So, here I sit fearing a derailment, not of trains but of my neighbor. And I can’t wait to escape to the rented beach house in two weeks and a month away from our neighborhood. The question is, will a month be enough time away?

Dog on a chain


The doctors Rotor Rootered my sinuses yesterday. Their choice of verbs, not mine. And boy what a fun night it led to, my sinuses running red non-stop, completely dammed, making breathing through my mouth my only option.

Yes, last night the bleeding never ended and no one was that concerned. Or not as much as I was. I’m glad I didn’t have the surgery as an outpatient, though I would have probably been given better instructions and advanced warning about the blood faucet. The picture I attached shows about a quarter of the bleeding – at most.

When the doctors rounded this morning they told me the bleeding was normal and weren’t concerned. Timing is everything, and information like that would have been valuable to know yesterday, when I spent an hour on the Internet looking up post-surgery FAQs. Thanks for that, my white-coated friends. Fun with a capital FU. (I take that back. Thanks for not drilling into my avocado-sized brain yesterday.)

Like all hospital visits, this one has delivered its fair share of mental trials, like sleeping with blocked nasal passages and the last-minute catches of incorrect Tobra doses two days in a row – score one for the nurse and one for me. Isn’t delivering correct doses of IV meds a core skill? Come on, people, it’s not like accidentally adding an extra patty to a Big Mac. Get it right before my kidneys burst into flames.

Thanks to the Universe for a book I read recently, Unbroken. It recounts the true story of Louis Zamperini and what he endured during WWII. Big baby that I am, I thought of his hardships in Japanese POW camps and my discomfort became manageable. There will be no feeling sorry for myself here. Period.

10 to 14 days in the hospital? Easy time.

I developed a Bejeweled habit. I sit here for hours shuffling gems around and making colorful rows, then igniting the explosive ones. Bang, pow, pop, everyone clap. Hand to my heart, I’m really embarrassed, especially because I’ve earned a badge in every category. I’m holding my fingers in an “L” shape to my head right now. Usually I spend my time in Hell much better, but I’m tired and this is day 10.

I’ve done some work here, which is a “no no.” I can’t help it. I have projects to manage and to keep moving forward, and doing so makes me feel I have some control over my life despite being locked up and attached to an IV pole most of the day, which makes me a perfect candidate to come back in my next life as a hound dog chained to a backyard tree all day.

Bark, bark, bark, bark. In “dog” that means, “losing one’s freedom to roam bites the big one.”

Hospital Communication Tales


There are certain things an attractive, charming, intelligent woman should never say to a dying man locked up and trapped in a room the size of a walk-in closet. At the top of the list is, “if there is anything I can do for you, anything at all, please let me know.”

Yes, one of the few RTs I have ever liked said this to me the other day. And I had to do a double take, my first thought complete confusion. Did I miss something? What does that mean? Was there some hidden meaning to it?

That’s the problem with saying something like that to a guy. Or to me. I’m not bright enough to understand an ambiguous statement. Does it mean you’ll get in your car and drive to McDonalds for me, buy me two McGriddles, and hand feed them to me while I recline in the hospital bed?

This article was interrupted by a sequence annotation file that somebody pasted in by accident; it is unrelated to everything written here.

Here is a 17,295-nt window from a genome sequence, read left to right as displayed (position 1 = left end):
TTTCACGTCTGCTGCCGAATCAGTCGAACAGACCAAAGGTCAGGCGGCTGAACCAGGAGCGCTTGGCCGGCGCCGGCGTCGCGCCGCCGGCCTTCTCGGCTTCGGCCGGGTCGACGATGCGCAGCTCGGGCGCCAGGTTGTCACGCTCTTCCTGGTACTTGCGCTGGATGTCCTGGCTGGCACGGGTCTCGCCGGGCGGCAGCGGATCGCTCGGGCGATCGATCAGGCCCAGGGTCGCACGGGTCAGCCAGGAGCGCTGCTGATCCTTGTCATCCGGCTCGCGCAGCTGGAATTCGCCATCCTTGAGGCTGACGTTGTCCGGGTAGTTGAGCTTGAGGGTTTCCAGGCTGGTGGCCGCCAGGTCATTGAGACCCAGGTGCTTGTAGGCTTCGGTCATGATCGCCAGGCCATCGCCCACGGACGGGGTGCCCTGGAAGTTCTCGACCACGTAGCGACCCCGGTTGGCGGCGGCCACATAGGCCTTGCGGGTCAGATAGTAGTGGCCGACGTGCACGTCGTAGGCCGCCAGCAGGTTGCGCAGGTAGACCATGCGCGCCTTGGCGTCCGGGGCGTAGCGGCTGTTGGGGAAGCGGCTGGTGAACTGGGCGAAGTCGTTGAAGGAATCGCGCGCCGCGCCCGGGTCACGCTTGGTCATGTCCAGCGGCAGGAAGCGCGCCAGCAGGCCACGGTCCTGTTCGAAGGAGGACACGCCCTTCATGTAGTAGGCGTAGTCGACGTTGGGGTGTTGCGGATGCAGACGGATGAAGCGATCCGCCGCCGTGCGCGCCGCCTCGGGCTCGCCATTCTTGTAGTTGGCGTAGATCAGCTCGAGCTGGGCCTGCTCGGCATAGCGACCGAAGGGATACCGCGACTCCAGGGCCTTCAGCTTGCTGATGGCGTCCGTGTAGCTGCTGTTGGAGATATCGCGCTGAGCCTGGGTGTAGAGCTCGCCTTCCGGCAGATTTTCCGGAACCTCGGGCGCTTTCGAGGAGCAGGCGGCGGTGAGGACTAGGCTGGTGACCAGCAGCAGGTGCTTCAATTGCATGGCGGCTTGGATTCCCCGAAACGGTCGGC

I’ve obsessed over the statement for two days now. And I’ve kicked myself for not simply asking, “What do you mean by that?” I’m sure it would have been innocent and harmless, as I look like . . . and smell like . . . five days of hospital grime and fevers. But I am a curious person with a vivid imagination set loose by ambiguities.

But that wasn’t the strangest thing said to me this week. It doesn’t come close. Here’s my favorite.

A nurse conducted her assessment – blood pressure, temp, pulse ox. And then she said this: “Turn around please and let me listen to those pretty little lungs.”


I can’t make up something like that. Well, I guess I could, but I’m not sure I’d want to because it’s kind of creepy. And that’s what I said to her: “That may be the creepiest thing anyone has ever said to me in the hospital.”

But I said it with a smile on my face. I love odd statements, especially here in the pits of Hell. And when I joked about calling the HR department, she did a double-take. “I’m joking,” I said. “It’s all good, my lungs weren’t offended, but they aren’t feeling very pretty today.”

Awkward silence. Not sure she’ll be saying that to another patient now after I batted it around verbally for five minutes. Too bad. I ruined it for others. Or did I? Or are only my lungs pretty? I’d like to think so.

I’m not sure why I speak to doctors who work the weekend shift. There’s really no point. They’re here to collect the $300 or $400 for entering the room, and only want to make sure you’re still breathing and not lying on the floor in a pool of your body fluids with the word “anything?” written in your own blood on the board that reads “Pain Goal.” (Mine is in the photo.)

So, even if I cut off two of my own fingers and glued them to my head like a devil on Sunday, the weekend doctor would take one look and say, “you may want to mention that to your doctor on Monday.”

That’s it. It’s been a rough two days of not feeling well. And that damn statement? “Anything” with emphasis? What did that mean?

Yes, I have problems. I know.


The 4th of July from a Hospital Room


In the haze of two days of fevers and chills that came on suddenly Monday and sent me to the Hospital California Tuesday, who knew the universe would throw me a bone and deliver one of the most amazing fireworks displays I’ve ever seen. But that’s exactly what it did and I’m forever grateful for the gift.

I was arguing with a nurse for Tylenol, which I’m still shaking my head about in disbelief. I have a feeling I should have just asked for a morphine drip and compromised with Tylenol. But who knew Tylenol was a such a hard drug to secure in a hospital. I had to answer a series of questions at the time to get it. Last time I checked it wasn’t being used to make meth, and I didn’t bring my portable meth lab with me. But it went something like this.

“You don’t have a fever.”

“I have the chills. That’s why I’m wrapped up in blankets.”

“Your temperature is low, not high.”

“Okay? And that means I can’t have Tylenol?”

“You have to have a fever.”